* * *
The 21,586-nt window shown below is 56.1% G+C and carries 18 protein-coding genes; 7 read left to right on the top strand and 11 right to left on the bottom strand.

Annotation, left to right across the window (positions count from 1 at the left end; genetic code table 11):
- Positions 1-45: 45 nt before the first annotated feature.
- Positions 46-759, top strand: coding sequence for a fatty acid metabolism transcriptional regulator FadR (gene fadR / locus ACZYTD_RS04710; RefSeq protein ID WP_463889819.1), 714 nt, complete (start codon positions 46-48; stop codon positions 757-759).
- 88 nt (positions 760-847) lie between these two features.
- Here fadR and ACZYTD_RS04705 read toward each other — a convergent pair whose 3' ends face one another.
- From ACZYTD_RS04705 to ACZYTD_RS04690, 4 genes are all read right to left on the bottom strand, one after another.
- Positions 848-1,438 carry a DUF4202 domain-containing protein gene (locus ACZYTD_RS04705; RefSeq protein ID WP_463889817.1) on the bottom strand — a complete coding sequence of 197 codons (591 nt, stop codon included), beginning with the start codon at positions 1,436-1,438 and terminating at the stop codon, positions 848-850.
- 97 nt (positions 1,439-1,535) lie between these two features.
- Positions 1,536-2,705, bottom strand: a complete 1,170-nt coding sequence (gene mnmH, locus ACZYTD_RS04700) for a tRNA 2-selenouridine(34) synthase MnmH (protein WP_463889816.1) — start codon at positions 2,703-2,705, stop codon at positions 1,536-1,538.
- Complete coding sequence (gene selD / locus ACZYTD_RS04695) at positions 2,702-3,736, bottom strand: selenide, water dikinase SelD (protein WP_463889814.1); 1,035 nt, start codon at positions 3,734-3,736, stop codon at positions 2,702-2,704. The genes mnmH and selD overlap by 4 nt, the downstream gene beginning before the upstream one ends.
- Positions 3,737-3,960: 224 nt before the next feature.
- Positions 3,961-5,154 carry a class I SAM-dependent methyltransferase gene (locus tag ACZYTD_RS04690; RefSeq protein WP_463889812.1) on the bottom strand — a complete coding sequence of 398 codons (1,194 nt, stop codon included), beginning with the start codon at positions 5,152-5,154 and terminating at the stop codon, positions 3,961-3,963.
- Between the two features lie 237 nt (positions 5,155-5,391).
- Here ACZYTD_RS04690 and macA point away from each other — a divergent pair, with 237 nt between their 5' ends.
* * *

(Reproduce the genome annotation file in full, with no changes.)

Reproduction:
The 21,586-nt window shown below is 56.1% G+C and carries 18 protein-coding genes; 7 read left to right on the top strand and 11 right to left on the bottom strand.

Annotation, left to right across the window (positions count from 1 at the left end; genetic code table 11):
- Positions 1-45: 45 nt before the first annotated feature.
- Positions 46-759, top strand: coding sequence for a fatty acid metabolism transcriptional regulator FadR (gene fadR / locus ACZYTD_RS04710; RefSeq protein ID WP_463889819.1), 714 nt, complete (start codon positions 46-48; stop codon positions 757-759).
- 88 nt (positions 760-847) lie between these two features.
- Here fadR and ACZYTD_RS04705 read toward each other — a convergent pair whose 3' ends face one another.
- From ACZYTD_RS04705 to ACZYTD_RS04690, 4 genes are all read right to left on the bottom strand, one after another.
- Positions 848-1,438 carry a DUF4202 domain-containing protein gene (locus ACZYTD_RS04705; RefSeq protein ID WP_463889817.1) on the bottom strand — a complete coding sequence of 197 codons (591 nt, stop codon included), beginning with the start codon at positions 1,436-1,438 and terminating at the stop codon, positions 848-850.
- 97 nt (positions 1,439-1,535) lie between these two features.
- Positions 1,536-2,705, bottom strand: a complete 1,170-nt coding sequence (gene mnmH, locus ACZYTD_RS04700) for a tRNA 2-selenouridine(34) synthase MnmH (protein WP_463889816.1) — start codon at positions 2,703-2,705, stop codon at positions 1,536-1,538.
- Complete coding sequence (gene selD / locus ACZYTD_RS04695) at positions 2,702-3,736, bottom strand: selenide, water dikinase SelD (protein WP_463889814.1); 1,035 nt, start codon at positions 3,734-3,736, stop codon at positions 2,702-2,704. The genes mnmH and selD overlap by 4 nt, the downstream gene beginning before the upstream one ends.
- Positions 3,737-3,960: 224 nt before the next feature.
- Positions 3,961-5,154 carry a class I SAM-dependent methyltransferase gene (locus tag ACZYTD_RS04690; RefSeq protein WP_463889812.1) on the bottom strand — a complete coding sequence of 398 codons (1,194 nt, stop codon included), beginning with the start codon at positions 5,152-5,154 and terminating at the stop codon, positions 3,961-3,963.
- Between the two features lie 237 nt (positions 5,155-5,391).
- Here ACZYTD_RS04690 and macA point away from each other — a divergent pair, with 237 nt between their 5' ends.